I have often seen this problem in fantasy writing workshops. The writer may say, “Well, it’s about this character who has to save the world. And this barrier has come down that used to protect the land from this evil realm. And these goblins are also acting up because of it. And the character is struggling a lot because he doesn’t know who his clan is…”

    But that last bit is really the story. The character not knowing who his clan is. That’s the personal story, so that’s what the reader will care about. Everything else may be fun and interesting, but in the end it’s just icing on the cake. And that’s how the writer needs to approach the story-that’s the focus the writer needs to hang on to.

    So thanks. This post helped me put these ideas into a single framework-something to hang on to while I write my own stories, and a good way to share the idea with other writers during workshops. :)

  2. On August 9, 2007 at 10:30 am Andrea responded with... #

    Joanna,

    Hi! Thanks for the link love… going to try to give it back today.

    I really like your idea about telling it in 10. I used to require about 3 pages to get across something that could be said in 1 paragraph. I have really worked on trying to find the message, and cutting out all the excess. It’s a work in progress!!

    Great Blog! Best of luck

  3. On August 10, 2007 at 10:16 am Joanna Young
    Twitter: joannapaterson
    responded with... #

    Hi Andrea

    It’s good to hear from you. It sounds like you’ve made lots of progress in cutting out the excess - it really is the secret to more powerful, confident writing.

    Good luck with the work in progress!

    Joanna

  4. On August 10, 2007 at 10:19 am Joanna Young
    Twitter: joannapaterson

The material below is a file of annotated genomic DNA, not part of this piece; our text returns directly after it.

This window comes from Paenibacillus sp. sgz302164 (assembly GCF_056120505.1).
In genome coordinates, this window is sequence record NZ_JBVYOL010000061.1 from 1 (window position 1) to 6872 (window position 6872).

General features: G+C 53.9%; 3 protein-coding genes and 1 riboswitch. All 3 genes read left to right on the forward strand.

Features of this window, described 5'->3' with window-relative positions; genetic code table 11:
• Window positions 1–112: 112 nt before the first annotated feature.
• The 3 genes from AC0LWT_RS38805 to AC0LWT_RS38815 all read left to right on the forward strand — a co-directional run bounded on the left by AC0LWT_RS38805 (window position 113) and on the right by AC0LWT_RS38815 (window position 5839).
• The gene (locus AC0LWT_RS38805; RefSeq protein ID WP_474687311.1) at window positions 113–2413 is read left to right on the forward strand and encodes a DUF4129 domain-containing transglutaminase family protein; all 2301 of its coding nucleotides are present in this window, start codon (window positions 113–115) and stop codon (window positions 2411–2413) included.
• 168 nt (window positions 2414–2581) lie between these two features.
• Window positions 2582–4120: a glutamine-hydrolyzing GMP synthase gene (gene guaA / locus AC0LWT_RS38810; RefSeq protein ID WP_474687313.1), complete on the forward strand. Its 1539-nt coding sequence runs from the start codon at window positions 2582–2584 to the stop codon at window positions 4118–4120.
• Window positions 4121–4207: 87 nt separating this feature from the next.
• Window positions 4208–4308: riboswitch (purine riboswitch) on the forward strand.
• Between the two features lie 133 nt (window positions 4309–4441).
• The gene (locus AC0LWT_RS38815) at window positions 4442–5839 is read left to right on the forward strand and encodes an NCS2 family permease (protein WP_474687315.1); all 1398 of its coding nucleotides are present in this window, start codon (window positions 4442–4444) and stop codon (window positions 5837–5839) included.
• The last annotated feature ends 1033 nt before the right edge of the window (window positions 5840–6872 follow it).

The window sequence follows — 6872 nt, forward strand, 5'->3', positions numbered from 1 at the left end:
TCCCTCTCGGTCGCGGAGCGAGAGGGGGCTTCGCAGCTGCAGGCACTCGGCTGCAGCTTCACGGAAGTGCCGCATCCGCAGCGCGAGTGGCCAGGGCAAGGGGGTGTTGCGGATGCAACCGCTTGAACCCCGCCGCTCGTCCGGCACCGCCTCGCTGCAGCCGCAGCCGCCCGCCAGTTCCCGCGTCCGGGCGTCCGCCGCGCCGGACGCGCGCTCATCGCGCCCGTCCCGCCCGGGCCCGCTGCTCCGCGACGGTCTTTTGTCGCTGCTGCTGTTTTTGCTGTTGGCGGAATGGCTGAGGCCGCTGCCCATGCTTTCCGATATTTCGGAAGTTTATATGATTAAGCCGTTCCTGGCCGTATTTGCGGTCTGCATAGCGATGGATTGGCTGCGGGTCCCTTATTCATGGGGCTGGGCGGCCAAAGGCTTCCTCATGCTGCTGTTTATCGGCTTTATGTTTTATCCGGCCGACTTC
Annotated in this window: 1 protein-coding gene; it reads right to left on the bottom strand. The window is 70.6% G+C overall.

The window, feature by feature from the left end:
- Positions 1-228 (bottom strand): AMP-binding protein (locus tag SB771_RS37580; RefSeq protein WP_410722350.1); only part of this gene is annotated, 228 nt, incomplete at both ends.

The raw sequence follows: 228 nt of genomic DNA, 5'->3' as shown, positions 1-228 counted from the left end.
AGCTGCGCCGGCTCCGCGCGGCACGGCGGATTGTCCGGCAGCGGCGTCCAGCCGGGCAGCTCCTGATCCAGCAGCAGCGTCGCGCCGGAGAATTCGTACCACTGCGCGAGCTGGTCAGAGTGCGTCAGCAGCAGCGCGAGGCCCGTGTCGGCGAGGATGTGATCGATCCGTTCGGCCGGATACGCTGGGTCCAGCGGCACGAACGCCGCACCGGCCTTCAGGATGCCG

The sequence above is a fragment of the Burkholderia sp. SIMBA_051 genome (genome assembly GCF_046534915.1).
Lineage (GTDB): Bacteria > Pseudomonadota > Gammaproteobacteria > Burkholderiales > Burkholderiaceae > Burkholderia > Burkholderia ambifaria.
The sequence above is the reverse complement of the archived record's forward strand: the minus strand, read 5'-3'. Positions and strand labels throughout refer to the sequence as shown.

responded with... #

    Hi EM

    Thanks for sharing your thoughts on how this could apply within the contexts of fiction writing and fantasy fiction. I’m looking forward to hearing more!

    Your comments remind me of another important tip on how to spot the key message - will blog about that soon.

    I love how we can learn and share from each other like this :-)

    Joanna

  5. On August 10, 2007 at 11:33 am Andrea responded with... #

    Joanna,

    As a child I was frightened of writing.. always loved reading and especially if it was very well written. (you know those authors who take the mundane and turn it into something extraordinary) .. and wanted to take the English Lit classes, but couldnt face the challenge of Essay after Essay..

    The irony is that I now love to write. I can not dream of competing with those whom I admire, but I at least try to convey my own ‘voice’..

    Please come comment on my blog where I linked to you!

    Thanks!

  6. On August 10, 2007 at 12:11 pm Joanna Young
    Twitter: joannapaterson
    responded with... #

    Hi Andrea

    It took me some close reading… but I found the link (many thanks)

    Your comments about the fear of writing are really interesting. I’m sure many people share those feelings. It’s a sad reflection on our education systems that people who love words and reading can be made to feel so fearful about expressing themselves.

    I’m delighted that you’ve found your own ways of overcoming those fears (want to share what ways they were…?) and are now writing with confidence. Now you’ve found your own voice there’ll be no stopping you :-)

    Joanna

  7. On August 10, 2007 at 5:01 pm Confident Writing responded with... #

    How do you know when you’ve got to the point

    I was writing the other day about ‘telling it in ten’, my (current) top tip for confident writing. The gist of it was learning to stand back from your writing and identify the key message - which should be tellable

  8. On August 13, 2007 at 5:21 am Dawud Miracle responded with... #

    Though I wrote about it, I have to defer to Andrea. She’s the one who inspired me to write about what may be the best copywriting tip ever

  9. On August 14, 2007 at 12:48 pm Joanna Young
    Twitter: joannapaterson
    responded with... #

    Dawud, your honesty is appreciated - though it’s often only through the links that we find each other’s ideas and words…

    I’ve tried to highlight Andrea’s inspiring role in coming up with this best ever tip - and am glad she’s now joined the conversation here :-)

    Joanna

  10. On August 22, 2007 at 3:21 pm Manage Your Writing responded with... #

    Ten words

    Joanna Young, at Confident Writing, has posted what she calls her best confident writing tip: when you’re struggling to put an idea into writing, reduce it to no more than ten words. Here’s part of what she says:Ask yourself what